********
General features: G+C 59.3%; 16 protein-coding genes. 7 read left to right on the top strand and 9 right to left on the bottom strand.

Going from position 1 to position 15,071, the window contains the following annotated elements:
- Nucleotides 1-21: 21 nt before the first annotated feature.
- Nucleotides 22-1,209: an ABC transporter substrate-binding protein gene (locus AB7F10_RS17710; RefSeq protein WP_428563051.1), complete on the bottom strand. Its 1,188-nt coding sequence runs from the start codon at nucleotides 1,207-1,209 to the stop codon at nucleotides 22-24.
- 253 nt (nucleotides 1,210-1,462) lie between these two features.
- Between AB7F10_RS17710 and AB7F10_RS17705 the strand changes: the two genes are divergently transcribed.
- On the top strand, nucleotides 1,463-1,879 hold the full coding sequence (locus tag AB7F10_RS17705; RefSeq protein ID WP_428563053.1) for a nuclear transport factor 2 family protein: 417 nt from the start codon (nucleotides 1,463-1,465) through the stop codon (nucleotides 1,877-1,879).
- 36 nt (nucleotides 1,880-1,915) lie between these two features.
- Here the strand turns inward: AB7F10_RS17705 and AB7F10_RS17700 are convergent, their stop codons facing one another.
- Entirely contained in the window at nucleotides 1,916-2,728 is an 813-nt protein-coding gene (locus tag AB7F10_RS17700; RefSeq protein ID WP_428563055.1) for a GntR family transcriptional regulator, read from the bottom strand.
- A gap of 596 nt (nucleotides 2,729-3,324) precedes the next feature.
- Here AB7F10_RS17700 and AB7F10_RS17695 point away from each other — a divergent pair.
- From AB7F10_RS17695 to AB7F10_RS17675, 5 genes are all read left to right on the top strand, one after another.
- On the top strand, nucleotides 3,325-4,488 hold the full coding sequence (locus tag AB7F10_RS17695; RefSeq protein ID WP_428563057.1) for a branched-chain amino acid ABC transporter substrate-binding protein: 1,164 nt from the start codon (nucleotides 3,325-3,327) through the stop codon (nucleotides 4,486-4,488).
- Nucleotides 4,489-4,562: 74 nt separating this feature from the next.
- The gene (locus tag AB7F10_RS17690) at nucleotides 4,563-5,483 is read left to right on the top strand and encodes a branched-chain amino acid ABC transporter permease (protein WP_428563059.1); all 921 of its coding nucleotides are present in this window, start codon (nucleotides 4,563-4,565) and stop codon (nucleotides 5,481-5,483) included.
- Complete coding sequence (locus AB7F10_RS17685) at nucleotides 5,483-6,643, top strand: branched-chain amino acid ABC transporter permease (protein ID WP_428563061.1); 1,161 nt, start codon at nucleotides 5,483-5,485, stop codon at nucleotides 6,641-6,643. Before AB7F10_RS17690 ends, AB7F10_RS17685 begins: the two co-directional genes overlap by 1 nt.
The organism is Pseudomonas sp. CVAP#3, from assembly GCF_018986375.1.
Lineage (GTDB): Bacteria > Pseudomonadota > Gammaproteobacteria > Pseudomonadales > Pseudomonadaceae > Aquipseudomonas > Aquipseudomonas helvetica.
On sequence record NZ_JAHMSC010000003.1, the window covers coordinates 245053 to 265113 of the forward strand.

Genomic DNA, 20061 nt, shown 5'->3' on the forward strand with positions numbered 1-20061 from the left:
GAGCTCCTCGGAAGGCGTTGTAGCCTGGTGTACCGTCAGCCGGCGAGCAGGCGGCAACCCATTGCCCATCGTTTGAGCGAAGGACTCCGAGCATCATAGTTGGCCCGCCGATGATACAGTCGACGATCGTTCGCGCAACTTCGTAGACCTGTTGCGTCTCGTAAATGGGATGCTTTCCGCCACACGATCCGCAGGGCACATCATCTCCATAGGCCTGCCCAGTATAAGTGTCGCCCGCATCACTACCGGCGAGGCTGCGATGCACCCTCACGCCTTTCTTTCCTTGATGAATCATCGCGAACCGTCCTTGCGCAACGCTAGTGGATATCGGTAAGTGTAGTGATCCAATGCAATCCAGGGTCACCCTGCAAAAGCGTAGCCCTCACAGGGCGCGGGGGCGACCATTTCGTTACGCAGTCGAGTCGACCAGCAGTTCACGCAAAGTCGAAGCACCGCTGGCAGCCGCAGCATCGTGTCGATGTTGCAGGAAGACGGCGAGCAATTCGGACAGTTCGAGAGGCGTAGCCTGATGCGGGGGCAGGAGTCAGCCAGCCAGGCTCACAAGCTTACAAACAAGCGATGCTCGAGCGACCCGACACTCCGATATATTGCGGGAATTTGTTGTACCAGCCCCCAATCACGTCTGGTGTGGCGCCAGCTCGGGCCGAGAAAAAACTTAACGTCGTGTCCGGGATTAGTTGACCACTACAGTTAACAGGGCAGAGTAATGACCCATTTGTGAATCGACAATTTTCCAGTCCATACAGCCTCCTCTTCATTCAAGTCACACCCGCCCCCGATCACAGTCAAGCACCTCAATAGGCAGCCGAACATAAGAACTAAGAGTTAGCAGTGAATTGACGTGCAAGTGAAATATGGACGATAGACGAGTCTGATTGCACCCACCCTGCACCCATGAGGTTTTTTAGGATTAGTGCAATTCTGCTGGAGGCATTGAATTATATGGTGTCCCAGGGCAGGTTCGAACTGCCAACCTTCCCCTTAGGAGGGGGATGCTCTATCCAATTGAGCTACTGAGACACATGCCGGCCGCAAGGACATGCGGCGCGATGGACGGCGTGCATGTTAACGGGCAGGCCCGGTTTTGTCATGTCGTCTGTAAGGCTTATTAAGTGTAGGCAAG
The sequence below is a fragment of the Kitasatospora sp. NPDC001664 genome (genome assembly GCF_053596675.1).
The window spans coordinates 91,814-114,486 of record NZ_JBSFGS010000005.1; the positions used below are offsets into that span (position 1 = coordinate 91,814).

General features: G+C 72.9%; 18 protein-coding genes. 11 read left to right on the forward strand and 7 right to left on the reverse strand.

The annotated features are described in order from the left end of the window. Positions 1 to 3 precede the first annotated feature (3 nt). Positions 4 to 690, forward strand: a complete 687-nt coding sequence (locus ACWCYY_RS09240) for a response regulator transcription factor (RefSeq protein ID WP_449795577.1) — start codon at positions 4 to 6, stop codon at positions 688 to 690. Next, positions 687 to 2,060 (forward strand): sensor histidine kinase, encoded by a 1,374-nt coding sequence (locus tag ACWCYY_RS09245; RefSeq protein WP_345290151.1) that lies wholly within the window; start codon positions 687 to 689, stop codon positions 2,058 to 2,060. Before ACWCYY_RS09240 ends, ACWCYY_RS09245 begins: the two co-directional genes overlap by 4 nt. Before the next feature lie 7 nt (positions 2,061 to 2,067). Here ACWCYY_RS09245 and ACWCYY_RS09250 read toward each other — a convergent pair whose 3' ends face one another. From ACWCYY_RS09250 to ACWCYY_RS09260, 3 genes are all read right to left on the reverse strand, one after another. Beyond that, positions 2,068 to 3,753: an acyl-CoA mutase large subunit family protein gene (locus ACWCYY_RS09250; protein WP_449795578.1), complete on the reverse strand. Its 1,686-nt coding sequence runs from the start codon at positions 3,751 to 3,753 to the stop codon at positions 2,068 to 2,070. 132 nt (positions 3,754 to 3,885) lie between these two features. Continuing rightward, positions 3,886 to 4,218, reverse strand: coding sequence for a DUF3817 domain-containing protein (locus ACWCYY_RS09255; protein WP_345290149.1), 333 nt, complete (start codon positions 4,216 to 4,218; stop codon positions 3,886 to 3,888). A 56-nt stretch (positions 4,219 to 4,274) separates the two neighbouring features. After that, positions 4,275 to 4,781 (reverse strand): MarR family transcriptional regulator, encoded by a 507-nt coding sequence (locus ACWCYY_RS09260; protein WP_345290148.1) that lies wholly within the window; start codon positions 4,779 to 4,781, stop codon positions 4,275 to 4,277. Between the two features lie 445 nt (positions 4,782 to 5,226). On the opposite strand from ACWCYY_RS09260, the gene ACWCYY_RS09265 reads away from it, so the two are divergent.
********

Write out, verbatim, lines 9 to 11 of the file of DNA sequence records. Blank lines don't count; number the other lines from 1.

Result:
- Here the strand turns inward: AB7F10_RS17705 and AB7F10_RS17700 are convergent, their stop codons facing one another.
- Entirely contained in the window at nucleotides 1,916-2,728 is an 813-nt protein-coding gene (locus tag AB7F10_RS17700; RefSeq protein ID WP_428563055.1) for a GntR family transcriptional regulator, read from the bottom strand.
- A gap of 596 nt (nucleotides 2,729-3,324) precedes the next feature.